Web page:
Being interviewed on CNBC during the 2008 financial crisis should have been a highlight of my career. I had been invited to the studio in Manhattan to explain why the New York State Insurance Department, of which I was then superintendent, was trying to regulate risky derivatives. I had prepared my thoughts and practiced my key points in advance. I was sure I was ready. But when the interview was over, I felt no afterglow of triumph. Instead, I found myself sitting in my car, stunned.
The unthinkable had just happened: I’d stuttered on live TV.
One minute, I was comfortably talking about credit-default swaps—and then suddenly the words wouldn’t come out. Before a nationwide audience, in the middle of a deepening global economic disaster, I was completely stuck, as if in a black hole, for what seemed like an hour.
Eventually I could speak again, but the experience was deeply upsetting. On the Tappan Zee Bridge on my way home, I called my father. There I was, at the age of 45, needing to talk with my parents about what had just occurred. This is what stuttering can do: It can make you feel like a struggling 8-year-old in an instant.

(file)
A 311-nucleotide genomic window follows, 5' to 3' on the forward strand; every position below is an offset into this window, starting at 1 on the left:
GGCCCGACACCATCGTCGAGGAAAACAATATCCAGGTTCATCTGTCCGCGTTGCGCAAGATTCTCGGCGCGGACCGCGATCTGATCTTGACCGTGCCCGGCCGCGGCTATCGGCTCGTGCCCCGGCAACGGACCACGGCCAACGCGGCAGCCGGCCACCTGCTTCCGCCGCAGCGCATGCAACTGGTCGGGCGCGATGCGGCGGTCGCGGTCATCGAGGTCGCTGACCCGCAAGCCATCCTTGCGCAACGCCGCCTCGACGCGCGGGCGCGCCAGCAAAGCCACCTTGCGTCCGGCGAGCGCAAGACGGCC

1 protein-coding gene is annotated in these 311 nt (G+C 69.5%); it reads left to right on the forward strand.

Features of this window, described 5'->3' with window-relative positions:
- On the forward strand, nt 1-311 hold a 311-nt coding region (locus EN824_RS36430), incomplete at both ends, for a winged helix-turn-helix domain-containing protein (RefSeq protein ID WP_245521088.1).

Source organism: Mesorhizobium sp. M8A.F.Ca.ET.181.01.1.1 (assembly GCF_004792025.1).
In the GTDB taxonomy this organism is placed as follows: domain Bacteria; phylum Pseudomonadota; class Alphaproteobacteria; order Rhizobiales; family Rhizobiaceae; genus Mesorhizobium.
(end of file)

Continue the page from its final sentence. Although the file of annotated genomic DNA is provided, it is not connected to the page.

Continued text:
Joe Biden has performed an important service by drawing new attention to the challenges people who stutter face as we move through life. In a recent article by The Atlantic’s John Hendrickson, the former vice president courageously discussed his own struggles with the problem. Biden wrote about his stutter in a 2007 memoir and talked about the issue in speeches, but in interviews he mostly avoided answering questions about it in any depth.
I understand why.
Stuttering is a terribly indiscriminate affliction. Some of our most accomplished politicians, actors, and athletes are stutterers. As a society, we expect these people who live in the limelight—many of whom talk to large audiences as part of their livelihood—to speak clearly and effortlessly, even infallibly. And when they don’t, some listeners are ruthless in their judgment.